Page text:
....which, although corny and cliched, works as a perfect metaphor for these seeds. They literally take about a month to grow. Because of that, you'll need to start these about two months in advance if you want to get them big and healthy enough for transplants. Keep the soil warm, and don't bother burying the seeds--as a previous reviewer noted, the margin of error with these seeds is so slim that you'd likely be better off not entombing them in soil they can never breach. I emailed the resident horticulturist for Renee's Garden, who gave me a few nuggets of advice towards assuring a successful harvest:

"They can go outside as soon as they are large enough to handle - 4 or 5 leaves probably. By that time I imagine you won't have hard frosts any more - you don't say where you garden. You may want to transplant them into transitional pots if you are in a very cold winter climate so they get some more size. You will need to fertilize them with dilute liquid fertilizer after about a month.

Beth"

Alpine strawberries are, from what I've read so far, a fairly short-lived perennial at about 4-5 years (par for the course for strawberries). Unlike June-bearing plants, the alpine variety does not produce many runners, allowing it to keep compact and contained within an area. Mind you, the fruits are small but intensely flavorful, so they'll make a nice snack, although they probably won't be as satisfying as the full sized ones. Expect an update later this summer and pictures some time in the more proximate future.
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11 of 11 people found the following review helpful By Cassandra Mistiq on June 16, 2010
Verified Purchase
Most if not all of the seeds came up. After getting poor results with seeds from other places, I planted all the seeds in 9 different pots and was amazed when seemingly all of them grew! If I had known they would come up this well I would have saved some for later and avoided having to thin the seedlings as much (I always regret having to kill off plants due to using too many seeds -- especially since each pot looks like a thickly populated chia pet). Next time I want to plant strawberries I definitely plan on getting these seeds and using as few as possible in each pot (strawberry seeds are tiny, I'll aim for 3-5, but if I get 10 or so there are so many that it won't be a disaster)!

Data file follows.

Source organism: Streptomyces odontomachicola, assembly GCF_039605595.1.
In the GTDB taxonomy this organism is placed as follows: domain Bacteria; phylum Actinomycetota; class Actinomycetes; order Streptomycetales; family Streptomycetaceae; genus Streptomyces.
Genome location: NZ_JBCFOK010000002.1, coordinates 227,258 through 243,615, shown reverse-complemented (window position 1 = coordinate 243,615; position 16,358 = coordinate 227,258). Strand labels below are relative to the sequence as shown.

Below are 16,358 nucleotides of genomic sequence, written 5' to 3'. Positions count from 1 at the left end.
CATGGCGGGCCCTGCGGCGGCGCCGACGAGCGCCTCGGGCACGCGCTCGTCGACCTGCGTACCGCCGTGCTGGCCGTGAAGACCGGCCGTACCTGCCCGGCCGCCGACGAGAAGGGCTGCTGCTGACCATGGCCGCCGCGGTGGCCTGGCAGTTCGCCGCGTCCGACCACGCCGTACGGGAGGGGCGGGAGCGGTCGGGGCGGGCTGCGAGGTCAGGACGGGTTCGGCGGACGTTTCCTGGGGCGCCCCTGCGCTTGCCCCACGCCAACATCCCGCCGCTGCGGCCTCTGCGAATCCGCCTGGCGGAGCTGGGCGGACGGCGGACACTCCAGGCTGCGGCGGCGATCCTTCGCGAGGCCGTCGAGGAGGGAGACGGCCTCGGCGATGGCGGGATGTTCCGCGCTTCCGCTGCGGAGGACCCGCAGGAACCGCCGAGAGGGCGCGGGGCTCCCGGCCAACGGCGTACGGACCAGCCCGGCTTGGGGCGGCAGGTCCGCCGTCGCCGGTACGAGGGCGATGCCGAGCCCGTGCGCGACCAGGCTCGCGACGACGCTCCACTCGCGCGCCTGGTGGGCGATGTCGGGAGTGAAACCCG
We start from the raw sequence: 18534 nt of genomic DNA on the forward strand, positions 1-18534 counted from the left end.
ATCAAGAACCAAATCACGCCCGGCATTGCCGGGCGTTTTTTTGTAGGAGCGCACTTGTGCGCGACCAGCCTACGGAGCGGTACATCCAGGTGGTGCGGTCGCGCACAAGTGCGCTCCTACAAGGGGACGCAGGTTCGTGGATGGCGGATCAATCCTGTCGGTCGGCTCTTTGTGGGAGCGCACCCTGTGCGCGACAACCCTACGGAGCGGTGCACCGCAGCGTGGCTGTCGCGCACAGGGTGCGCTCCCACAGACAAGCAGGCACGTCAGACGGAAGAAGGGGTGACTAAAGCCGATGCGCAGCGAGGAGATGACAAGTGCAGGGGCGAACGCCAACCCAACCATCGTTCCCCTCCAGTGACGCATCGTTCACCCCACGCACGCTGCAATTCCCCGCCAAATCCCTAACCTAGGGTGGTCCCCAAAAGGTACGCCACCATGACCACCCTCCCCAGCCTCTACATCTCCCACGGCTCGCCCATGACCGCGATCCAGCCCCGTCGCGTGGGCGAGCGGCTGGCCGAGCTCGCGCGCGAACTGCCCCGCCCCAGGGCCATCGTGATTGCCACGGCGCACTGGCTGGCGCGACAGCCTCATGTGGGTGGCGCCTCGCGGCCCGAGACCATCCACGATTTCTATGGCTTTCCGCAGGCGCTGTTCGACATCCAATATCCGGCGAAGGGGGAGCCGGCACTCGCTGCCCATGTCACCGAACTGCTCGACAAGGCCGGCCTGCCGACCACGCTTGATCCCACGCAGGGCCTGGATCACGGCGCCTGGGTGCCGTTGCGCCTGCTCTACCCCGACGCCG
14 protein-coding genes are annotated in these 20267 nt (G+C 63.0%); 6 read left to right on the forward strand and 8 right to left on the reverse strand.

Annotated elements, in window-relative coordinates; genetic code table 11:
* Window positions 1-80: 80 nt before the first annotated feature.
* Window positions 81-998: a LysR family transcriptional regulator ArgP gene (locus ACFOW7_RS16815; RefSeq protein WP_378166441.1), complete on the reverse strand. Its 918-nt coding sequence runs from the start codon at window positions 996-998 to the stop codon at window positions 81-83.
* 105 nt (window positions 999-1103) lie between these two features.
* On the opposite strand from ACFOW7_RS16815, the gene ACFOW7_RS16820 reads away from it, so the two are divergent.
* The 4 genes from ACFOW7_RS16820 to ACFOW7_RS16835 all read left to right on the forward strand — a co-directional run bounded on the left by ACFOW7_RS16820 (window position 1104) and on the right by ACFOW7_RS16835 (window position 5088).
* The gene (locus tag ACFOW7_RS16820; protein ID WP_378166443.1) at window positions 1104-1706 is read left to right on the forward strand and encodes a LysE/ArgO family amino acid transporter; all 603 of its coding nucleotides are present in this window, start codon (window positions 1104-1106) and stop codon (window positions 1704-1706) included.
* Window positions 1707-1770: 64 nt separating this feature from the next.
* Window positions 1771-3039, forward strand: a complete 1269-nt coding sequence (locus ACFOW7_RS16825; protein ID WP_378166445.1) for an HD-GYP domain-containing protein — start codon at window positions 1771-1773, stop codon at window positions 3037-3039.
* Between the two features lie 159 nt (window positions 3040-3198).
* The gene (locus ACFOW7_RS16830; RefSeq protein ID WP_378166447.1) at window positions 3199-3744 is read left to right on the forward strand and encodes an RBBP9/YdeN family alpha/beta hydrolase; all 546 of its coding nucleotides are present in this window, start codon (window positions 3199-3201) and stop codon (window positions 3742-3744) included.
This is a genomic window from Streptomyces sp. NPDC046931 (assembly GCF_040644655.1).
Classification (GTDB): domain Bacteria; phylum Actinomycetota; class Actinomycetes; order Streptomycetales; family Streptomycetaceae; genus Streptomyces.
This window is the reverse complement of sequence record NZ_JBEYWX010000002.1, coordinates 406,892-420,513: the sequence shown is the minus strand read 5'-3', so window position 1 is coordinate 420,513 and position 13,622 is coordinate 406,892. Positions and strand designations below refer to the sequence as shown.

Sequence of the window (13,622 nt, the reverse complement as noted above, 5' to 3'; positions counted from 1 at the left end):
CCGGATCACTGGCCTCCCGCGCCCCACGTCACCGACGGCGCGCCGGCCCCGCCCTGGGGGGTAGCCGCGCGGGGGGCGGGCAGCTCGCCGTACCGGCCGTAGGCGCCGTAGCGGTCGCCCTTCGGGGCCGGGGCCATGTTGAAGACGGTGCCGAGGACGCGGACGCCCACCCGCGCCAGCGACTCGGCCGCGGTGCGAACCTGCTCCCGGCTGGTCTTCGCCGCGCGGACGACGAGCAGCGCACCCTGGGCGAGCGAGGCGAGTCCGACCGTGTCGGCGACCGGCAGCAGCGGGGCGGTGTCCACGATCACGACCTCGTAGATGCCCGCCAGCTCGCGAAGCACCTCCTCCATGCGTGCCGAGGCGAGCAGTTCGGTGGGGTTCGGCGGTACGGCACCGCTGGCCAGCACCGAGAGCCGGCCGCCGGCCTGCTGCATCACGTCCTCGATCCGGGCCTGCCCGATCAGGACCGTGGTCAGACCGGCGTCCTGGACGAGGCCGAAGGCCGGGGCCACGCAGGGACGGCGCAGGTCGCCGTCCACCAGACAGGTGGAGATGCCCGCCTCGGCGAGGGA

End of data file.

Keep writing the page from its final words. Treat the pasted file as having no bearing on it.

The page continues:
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7 of 8 people found the following review helpful By Wix TOP 1000 REVIEWER on March 31, 2010
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I have 2 aerogardens I am using to cultivate these beautiful berry plants. Germination took place between 3-10 days in the Aerogarden and the plants are doing very well. The nicest one so far I planted in an Aerogarden 3 at the end of January. It has since been transplanted to soil and is about 8 inches tall, 4 inches wide at the base with large, healthy leaves which spread out over a foot in diameter and it has produced one blossom already. There are 5 others I planted just last week and they are all sprouted, the biggest one being about 1 inch tall already with 2 sets of leaves. In all I have 9 plants from this seed packet and am pleased. They seem hardy enough and have been happy with just the regular herb aerogarden nutrients. One has even bounced back from having its roots torn during transplantation from my AG6 to the 3.
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2 of 2 people found the following review helpful By Cheri L. Lattimore on May 4, 2013
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I sowed the seeds at the end of last May and they have been lovely beautiful plants that have been producing small berries for a few months now. I have them on my roof top, they get about 6-7 hours of sun. Lately because of the full summer intensity, I have moved them to get a bit more shade time. The berries taste great. My boyfriend says they taste wild. I'm just glad to be growing something to complement our lives and diets.